Maazel has clearly used his experience to choose four well differentiated & highly effective soloists. All are in excellent voice strikingly gelling as a team. German soprano Anja Harteros a consummate performer impresses here for her warm, clear tone, fluidity, lustrous top register & innate sense of sacred expression. The welcome & soothing mood of the Quid sum miser is imposing. It opens with Harteros's glorious vocal & includes a charming bassoon part. The anguished declamation given to the Libera me is striking, although she is careful not to dominate with her sheer dramatic weight. Harteros confidently accomplishes this dem&ing part which is laden with contrasting emotions. This is spellbinding stuff & Harteros's beautifully shaded singing, makes the hairs st& up on the back of the neck. In quite exceptional form is Wookyung Kim the South Korean tenor with his appealing, remarkably smooth & supple tone. He is captivating in the Ingemisco tamquam reus. No stranger to lofty reverential expression he finds that rarely achieved quality of vulnerability. Interspersed are lovely solos from the oboe principal.
Italian mezzo Daniela Barcellona evinces considerable artistry especially in the Liber scriptus. She is remarkably assured & is notable for her darkly tinged expressive tone & her powerful projection. One of the most notable sections is the beautiful duet between Harteros & Barcellona in the Recordare - a poignant reflection on the passion of Christ with their voices coming together memorably. Unflappable singing by German bass Georg Zeppenfeld projects his dark, rich vocal easily & with potent intensity. He finds compelling menace in the arresting Tuba mirum with the words Mors stupebit et natura & in his solo Confutatis maledictis the secure bass engagingly shifts between the required temperaments of condemnation & compassion. Of special note is the Oro supplex; it's one of the most moving melodies in the work. The Philharmonischer Chor München performs with unquenchable spirit & engaging security.
Not surprisingly there are a number of excellent recordings. My most prized now-classic account is the one conducted by Carlo Maria Giulini a magnificent performance with the Philharmonia Orchestra & Chorus & soloists Elisabeth Schwarzkopf, Christa Ludwig, Nicolai Gedda & Nicolai Ghiaurov. Powerful, formidably dramatic & full of sacred awe Giulini recorded the work at the Kingsway Hall, London for EMI Classics. One of the most affecting versions I have heard was recorded live in 2013 by the Chor & Symphonieorchester des Bayerischen Rundfunks under Mariss Jansons with soloists Krassimira Stoyanova, Marina Prudenskaya, Saimir Pirgu & Orlin Anastassov in the Philharmonie, Munich on BR Klassik. In addition I greatly admire the scorching 2009 performance from Antonio Pappano with the Orchestra & Chorus of the National Academy of Santa Cecilia, Rome with soloists Anja Harteros, Sonia Ganassi, Rol&o Villazón & René Pape. In Pappano's account I was struck by the sheer dramatic intensity generated in this recording made at the Auditorium Parco della Musica at Sala Santa Cecilia, Rome by EMI Classics.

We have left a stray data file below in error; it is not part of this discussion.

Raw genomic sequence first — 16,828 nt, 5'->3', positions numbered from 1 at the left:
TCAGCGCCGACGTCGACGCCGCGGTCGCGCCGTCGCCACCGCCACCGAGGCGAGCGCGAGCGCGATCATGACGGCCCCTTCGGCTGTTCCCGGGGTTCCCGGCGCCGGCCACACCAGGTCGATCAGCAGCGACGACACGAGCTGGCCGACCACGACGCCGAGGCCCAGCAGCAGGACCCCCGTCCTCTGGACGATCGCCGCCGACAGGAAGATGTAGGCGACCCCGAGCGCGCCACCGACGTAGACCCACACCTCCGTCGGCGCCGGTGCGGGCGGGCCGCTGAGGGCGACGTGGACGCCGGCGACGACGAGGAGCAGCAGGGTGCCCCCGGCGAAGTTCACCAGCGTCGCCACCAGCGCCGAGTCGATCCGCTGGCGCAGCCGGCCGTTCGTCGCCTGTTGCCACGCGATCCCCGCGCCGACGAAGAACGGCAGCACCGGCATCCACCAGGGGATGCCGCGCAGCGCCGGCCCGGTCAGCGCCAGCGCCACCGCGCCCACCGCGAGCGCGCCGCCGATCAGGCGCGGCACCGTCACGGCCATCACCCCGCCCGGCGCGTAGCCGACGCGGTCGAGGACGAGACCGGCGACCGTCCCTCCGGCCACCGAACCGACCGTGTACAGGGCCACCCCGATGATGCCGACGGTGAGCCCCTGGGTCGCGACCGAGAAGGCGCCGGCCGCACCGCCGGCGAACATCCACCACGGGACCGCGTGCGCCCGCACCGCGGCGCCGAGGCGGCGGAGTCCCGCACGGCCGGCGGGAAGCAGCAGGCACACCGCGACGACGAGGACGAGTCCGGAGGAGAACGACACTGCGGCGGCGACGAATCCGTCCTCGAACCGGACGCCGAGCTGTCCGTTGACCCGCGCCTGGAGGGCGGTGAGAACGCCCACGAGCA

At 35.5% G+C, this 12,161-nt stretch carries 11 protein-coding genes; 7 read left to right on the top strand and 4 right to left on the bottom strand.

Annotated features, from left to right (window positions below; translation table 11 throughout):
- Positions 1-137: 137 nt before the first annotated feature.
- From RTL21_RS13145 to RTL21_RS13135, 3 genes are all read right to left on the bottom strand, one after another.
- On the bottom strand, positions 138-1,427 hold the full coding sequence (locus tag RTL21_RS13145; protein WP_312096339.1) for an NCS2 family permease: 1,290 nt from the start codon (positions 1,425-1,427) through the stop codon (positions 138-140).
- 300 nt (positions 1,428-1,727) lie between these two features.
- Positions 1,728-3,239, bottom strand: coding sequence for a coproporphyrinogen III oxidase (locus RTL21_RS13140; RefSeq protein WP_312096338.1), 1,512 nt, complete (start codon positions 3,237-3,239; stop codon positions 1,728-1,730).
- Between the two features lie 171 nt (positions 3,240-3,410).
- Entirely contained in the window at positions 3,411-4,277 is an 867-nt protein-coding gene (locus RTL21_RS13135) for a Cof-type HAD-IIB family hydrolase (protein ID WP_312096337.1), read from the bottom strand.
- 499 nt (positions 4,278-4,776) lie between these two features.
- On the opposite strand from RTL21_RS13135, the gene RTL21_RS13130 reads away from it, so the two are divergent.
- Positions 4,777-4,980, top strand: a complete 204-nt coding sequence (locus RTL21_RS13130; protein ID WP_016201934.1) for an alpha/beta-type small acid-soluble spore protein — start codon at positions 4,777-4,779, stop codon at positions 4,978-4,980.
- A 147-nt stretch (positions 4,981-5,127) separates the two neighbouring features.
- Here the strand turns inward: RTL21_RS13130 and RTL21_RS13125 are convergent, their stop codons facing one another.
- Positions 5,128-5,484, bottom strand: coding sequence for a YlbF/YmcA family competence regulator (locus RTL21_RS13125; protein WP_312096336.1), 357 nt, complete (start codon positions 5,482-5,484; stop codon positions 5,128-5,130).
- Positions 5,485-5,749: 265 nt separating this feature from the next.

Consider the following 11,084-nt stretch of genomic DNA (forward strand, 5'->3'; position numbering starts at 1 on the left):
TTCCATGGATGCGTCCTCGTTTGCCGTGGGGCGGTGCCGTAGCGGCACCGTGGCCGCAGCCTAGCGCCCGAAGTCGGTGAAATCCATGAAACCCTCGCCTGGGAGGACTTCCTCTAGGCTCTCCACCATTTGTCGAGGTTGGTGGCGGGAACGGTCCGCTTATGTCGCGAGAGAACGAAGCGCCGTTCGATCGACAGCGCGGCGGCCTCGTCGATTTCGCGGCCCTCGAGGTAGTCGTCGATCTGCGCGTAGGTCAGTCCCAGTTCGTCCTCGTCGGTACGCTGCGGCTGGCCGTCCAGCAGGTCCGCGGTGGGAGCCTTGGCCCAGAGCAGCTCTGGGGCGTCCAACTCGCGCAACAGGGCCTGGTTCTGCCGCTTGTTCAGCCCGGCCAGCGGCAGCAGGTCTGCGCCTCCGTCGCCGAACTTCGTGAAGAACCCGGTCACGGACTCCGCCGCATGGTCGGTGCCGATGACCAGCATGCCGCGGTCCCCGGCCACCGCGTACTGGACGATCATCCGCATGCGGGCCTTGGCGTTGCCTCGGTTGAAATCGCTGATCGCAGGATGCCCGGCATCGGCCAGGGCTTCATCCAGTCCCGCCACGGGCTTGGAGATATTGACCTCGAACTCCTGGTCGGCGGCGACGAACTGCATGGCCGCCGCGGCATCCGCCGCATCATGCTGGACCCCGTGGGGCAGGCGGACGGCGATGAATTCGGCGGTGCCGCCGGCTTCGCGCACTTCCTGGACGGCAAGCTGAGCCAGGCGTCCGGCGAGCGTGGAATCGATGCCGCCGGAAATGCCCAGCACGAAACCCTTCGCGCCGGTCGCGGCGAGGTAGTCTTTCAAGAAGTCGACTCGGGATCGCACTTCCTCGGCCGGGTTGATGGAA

Returning to the present live recording made in the ever controversial acoustics of the Philharmonie, Munich the sound team for Sony Classical have excelled. We are confronted with realistic presence, good clarity & a splendid balancing of the large forces. I could hear virtually no extraneous noise & the applause at the conclusion has been taken out. As usual the presentation from this source is impeccable including a helpful concise essay from Wolfgang Stöhr & full Latin texts with translations in German & English. My only passing grumble is that the text has not been linked to track numbers. This new Sony Classics release is awe-inspiring.
01-01 I. Requiem (e Kyrie)- Requiem aeternam.flac
01-02 II. Dies irae- Dies irae.flac
01-03 II. Dies irae- Tuba mirum.flac
01-04 II. Dies irae- Liber scriptus.flac
01-05 II. Dies irae- Quid sum miser.flac
01-06 II. Dies irae- Rex tremendae.flac
01-07 II. Dies irae- Recordare.flac
01-08 II. Dies irae- Ingemisco tamquam.flac
01-09 II. Dies irae- Confutatis maledictis.flac
01-10 II. Dies irae- Lacrimosa.flac